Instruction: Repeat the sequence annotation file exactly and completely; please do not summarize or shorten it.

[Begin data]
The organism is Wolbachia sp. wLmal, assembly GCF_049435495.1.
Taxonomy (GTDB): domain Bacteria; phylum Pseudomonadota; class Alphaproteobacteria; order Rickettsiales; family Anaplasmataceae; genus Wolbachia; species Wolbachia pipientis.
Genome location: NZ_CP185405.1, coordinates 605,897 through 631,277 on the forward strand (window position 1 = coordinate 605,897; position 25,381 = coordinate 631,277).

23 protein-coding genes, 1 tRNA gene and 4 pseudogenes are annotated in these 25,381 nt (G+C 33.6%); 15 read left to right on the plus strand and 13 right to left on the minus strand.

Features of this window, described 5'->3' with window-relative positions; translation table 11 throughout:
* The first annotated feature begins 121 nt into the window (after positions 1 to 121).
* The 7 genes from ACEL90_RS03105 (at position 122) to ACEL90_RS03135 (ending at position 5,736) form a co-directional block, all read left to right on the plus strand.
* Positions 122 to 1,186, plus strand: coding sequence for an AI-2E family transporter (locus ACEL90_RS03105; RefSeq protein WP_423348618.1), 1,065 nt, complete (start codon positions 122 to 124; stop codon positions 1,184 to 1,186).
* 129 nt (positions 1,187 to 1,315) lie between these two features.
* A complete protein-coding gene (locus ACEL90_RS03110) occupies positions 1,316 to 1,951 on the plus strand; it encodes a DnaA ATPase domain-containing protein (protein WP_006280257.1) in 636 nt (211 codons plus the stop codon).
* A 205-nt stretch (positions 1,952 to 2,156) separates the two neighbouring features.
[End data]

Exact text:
The organism is Wolbachia sp. wLmal, assembly GCF_049435495.1.
Taxonomy (GTDB): domain Bacteria; phylum Pseudomonadota; class Alphaproteobacteria; order Rickettsiales; family Anaplasmataceae; genus Wolbachia; species Wolbachia pipientis.
Genome location: NZ_CP185405.1, coordinates 605,897 through 631,277 on the forward strand (window position 1 = coordinate 605,897; position 25,381 = coordinate 631,277).

23 protein-coding genes, 1 tRNA gene and 4 pseudogenes are annotated in these 25,381 nt (G+C 33.6%); 15 read left to right on the plus strand and 13 right to left on the minus strand.

Features of this window, described 5'->3' with window-relative positions; translation table 11 throughout:
* The first annotated feature begins 121 nt into the window (after positions 1 to 121).
* The 7 genes from ACEL90_RS03105 (at position 122) to ACEL90_RS03135 (ending at position 5,736) form a co-directional block, all read left to right on the plus strand.
* Positions 122 to 1,186, plus strand: coding sequence for an AI-2E family transporter (locus ACEL90_RS03105; RefSeq protein WP_423348618.1), 1,065 nt, complete (start codon positions 122 to 124; stop codon positions 1,184 to 1,186).
* 129 nt (positions 1,187 to 1,315) lie between these two features.
* A complete protein-coding gene (locus ACEL90_RS03110) occupies positions 1,316 to 1,951 on the plus strand; it encodes a DnaA ATPase domain-containing protein (protein WP_006280257.1) in 636 nt (211 codons plus the stop codon).
* A 205-nt stretch (positions 1,952 to 2,156) separates the two neighbouring features.